This is an adaptation of an address delivered in response to receiving the Thomas R. Verny Award for Outstanding Contributions to Pre- and Perinatal Psychology and Health at the 1999 Congress. For additional important perspectives on APPPAH’s history, please see Dr. Verny's tribute to Dr. Chamberlain in the Spring 2011 issue of this newsletter.
Our Association was born in the mind of Thomas R. Verny. Before this, Thomas had earned doctorates in medicine and psychology and had distinguished himself as a teacher and author. He explains what we might call our conception, in the Foreword to The Secret Life of the Unborn Child (1981, p. 11).
In celebration of APPPAH's 25th anniversary, I'd like to share the brief story of my entry into the prenatal and perinatal world. It occurred when I had my first birth memory, at the age of 28. I re-lived and catharted the trauma of birth, and its healing impact was profound, as you will soon discover. The healing created a certainty about the impacts of preverbal trauma, and propelled me into joining APPPAH, becoming a 27-year member (and still counting), a 17-year director on its board, and ultimately its president.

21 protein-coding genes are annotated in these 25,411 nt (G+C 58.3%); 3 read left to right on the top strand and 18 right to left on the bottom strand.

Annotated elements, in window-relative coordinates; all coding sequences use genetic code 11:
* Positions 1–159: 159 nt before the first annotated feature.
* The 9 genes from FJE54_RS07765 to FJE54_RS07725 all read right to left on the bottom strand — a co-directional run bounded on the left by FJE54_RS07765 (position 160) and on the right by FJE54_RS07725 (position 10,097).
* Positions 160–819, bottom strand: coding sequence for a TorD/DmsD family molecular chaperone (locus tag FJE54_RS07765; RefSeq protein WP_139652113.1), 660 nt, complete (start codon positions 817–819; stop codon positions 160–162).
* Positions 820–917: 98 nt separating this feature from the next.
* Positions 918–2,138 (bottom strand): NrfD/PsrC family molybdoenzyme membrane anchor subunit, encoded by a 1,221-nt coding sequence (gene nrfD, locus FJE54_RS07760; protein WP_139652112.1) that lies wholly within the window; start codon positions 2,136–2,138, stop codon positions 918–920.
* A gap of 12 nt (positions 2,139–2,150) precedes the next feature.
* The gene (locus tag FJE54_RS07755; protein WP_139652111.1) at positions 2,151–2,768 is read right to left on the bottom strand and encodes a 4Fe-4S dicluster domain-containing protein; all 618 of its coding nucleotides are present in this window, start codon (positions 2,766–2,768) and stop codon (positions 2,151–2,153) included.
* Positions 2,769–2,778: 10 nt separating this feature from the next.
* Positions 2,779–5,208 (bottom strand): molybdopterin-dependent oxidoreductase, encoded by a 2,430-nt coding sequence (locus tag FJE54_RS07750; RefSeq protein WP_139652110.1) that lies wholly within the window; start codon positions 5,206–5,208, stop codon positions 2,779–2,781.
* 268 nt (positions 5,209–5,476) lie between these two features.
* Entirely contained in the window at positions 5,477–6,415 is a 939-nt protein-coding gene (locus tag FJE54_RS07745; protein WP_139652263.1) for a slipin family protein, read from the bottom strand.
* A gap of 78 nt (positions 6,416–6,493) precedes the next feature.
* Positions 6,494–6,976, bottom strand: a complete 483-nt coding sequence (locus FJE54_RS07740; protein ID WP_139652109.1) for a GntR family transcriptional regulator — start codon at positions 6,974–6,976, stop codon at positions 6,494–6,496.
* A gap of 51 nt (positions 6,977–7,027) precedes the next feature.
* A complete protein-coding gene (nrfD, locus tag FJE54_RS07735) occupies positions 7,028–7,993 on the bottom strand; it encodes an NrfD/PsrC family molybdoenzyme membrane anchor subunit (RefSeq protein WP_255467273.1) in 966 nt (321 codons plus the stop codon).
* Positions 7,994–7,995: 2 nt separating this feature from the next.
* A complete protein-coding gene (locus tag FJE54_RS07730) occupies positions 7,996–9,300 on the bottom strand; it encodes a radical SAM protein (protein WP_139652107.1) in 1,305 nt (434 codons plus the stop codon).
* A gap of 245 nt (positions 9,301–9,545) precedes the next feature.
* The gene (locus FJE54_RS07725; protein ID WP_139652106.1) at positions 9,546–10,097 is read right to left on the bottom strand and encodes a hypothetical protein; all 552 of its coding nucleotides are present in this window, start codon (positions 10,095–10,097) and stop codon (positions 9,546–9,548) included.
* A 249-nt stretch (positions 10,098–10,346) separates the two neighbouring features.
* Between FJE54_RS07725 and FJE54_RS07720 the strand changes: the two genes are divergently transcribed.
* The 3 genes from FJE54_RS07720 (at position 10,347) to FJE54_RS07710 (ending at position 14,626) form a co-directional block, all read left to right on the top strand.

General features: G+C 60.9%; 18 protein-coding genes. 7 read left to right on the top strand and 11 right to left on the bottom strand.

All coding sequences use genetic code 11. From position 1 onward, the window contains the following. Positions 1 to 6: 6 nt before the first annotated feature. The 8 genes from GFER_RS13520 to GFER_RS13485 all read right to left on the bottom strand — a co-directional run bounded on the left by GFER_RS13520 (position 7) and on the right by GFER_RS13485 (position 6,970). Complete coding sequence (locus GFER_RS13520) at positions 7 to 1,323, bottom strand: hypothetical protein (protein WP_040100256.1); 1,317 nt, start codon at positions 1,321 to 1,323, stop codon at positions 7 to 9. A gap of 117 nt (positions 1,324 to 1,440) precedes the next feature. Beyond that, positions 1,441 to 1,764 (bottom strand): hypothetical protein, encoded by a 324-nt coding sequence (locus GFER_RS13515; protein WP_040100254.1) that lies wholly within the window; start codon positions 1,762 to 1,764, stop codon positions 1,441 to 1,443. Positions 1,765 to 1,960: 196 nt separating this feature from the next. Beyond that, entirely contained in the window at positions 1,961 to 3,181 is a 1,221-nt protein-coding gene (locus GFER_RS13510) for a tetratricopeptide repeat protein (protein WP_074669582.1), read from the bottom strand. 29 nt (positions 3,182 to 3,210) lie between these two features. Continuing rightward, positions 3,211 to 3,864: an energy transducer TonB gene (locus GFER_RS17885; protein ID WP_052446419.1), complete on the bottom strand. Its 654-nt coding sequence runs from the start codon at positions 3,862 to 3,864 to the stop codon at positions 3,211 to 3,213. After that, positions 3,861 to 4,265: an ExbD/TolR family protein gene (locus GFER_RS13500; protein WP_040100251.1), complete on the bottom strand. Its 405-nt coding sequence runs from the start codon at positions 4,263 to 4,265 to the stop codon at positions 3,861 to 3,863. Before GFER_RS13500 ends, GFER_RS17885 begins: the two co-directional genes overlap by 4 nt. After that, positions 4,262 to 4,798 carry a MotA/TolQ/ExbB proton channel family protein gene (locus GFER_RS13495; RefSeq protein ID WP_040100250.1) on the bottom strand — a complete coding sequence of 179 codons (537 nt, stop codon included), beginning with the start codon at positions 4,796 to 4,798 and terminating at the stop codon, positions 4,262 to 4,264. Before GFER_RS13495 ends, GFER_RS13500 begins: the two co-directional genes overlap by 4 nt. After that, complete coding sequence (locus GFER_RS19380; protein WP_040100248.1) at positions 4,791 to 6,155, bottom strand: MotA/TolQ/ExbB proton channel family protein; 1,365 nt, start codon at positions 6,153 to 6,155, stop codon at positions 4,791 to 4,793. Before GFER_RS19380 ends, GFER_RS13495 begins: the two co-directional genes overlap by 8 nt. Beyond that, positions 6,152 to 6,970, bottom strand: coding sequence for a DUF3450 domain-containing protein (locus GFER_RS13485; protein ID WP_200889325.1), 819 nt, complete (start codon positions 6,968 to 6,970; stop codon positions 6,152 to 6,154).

"25 years? I was at two PPPANA conferences before 1986, in Toronto and San Diego. I didn't think the name changed until into the 1990's. I'm wondering about how that 25-year calculation came to be...?"
– Diane Speier, APPPAH member
Those longtime members with a good memory may recall that APPPAH was conceived in 1983 as PPPANA (Pre- and Perinatal Psychology Association of North America) and begun as a non-profit Canadian organization by Thomas Verny. Its first international congress, as noted by David Chamberlain above, took place in Toronto that same year.